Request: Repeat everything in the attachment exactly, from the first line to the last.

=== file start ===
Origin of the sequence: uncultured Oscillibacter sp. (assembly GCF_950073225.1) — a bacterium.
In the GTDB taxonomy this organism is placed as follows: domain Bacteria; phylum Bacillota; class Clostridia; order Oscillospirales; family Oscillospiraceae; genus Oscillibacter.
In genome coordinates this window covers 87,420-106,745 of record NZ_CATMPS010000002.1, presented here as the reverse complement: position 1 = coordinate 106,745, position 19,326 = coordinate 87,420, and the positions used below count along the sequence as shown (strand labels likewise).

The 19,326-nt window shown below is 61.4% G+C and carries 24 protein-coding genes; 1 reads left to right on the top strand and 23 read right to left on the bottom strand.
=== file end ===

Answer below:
Origin of the sequence: uncultured Oscillibacter sp. (assembly GCF_950073225.1) — a bacterium.
In the GTDB taxonomy this organism is placed as follows: domain Bacteria; phylum Bacillota; class Clostridia; order Oscillospirales; family Oscillospiraceae; genus Oscillibacter.
In genome coordinates this window covers 87,420-106,745 of record NZ_CATMPS010000002.1, presented here as the reverse complement: position 1 = coordinate 106,745, position 19,326 = coordinate 87,420, and the positions used below count along the sequence as shown (strand labels likewise).

The 19,326-nt window shown below is 61.4% G+C and carries 24 protein-coding genes; 1 reads left to right on the top strand and 23 read right to left on the bottom strand.